National Geographic : 1981 Feb 28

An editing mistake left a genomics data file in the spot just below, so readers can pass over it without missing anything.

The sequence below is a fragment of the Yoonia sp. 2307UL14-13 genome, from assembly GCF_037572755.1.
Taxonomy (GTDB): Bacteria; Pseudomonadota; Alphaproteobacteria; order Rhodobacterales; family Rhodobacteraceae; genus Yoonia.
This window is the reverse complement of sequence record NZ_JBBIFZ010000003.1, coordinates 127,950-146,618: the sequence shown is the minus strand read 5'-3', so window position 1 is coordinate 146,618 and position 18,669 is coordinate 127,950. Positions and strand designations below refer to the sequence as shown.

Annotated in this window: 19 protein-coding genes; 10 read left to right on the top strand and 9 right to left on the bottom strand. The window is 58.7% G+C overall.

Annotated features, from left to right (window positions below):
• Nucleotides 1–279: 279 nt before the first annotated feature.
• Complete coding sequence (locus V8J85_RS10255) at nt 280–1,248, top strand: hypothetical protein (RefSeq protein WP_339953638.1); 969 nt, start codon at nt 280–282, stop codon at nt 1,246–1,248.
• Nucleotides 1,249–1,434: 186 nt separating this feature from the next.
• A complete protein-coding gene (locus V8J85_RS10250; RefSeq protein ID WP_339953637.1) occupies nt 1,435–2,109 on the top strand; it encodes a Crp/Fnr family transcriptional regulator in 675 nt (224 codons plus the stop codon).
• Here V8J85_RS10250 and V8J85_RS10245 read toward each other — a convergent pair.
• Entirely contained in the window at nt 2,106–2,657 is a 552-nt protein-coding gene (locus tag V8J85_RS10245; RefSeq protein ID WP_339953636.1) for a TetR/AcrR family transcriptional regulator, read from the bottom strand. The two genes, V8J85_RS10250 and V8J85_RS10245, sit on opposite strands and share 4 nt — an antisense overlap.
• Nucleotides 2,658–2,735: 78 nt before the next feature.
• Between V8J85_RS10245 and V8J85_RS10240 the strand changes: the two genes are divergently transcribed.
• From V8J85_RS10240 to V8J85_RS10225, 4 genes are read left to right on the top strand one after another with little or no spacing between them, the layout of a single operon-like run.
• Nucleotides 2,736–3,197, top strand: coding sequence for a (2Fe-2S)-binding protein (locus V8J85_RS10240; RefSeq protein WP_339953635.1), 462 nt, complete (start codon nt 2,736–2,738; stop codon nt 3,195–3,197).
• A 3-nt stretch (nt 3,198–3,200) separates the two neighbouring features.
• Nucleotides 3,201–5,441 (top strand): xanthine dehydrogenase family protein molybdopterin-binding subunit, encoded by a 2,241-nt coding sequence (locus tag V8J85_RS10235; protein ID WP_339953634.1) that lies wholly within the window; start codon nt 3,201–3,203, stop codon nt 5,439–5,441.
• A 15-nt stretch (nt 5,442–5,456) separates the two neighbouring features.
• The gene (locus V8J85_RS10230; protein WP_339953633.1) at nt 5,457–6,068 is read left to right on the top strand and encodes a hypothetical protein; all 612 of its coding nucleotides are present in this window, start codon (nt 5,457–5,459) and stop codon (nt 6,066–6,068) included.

IFE IN THE FAST LANES belongs to car and van pools, as well as commuter buses, for rush-hour sprints back and forth across the San Francisco-Oakland Bay Bridge (above). Pool vehicles with three rid ers aboard are exempt from tolls, and con trol lights for their exclusive lanes are always green. Not far away, along the equally busy Golden Gate Bridge corridor, riders and drivers have joined in cooperative hitchhik ing called the Commuter Connection. In stead of a thumb, each hiker displays a sign noting his destination. Drivers with similar signs on their sun visors make the pickup. As ingenious as some energy- and money saving uses of cars may be, a very large prob lem remains for American cars. The popu larity of small, fuel-efficient imports, such as the ranks of mostly Japanese cars put ashore in Long Beach, California (right), has brought economic dislocation to domes tic producers. Blame has been passed out in many directions, and while solutions may be in sight, they are not yet in hand. America's love affair with the car goes on, with the sub compact its new object. After all, is the Cali fornia Kid much bigger?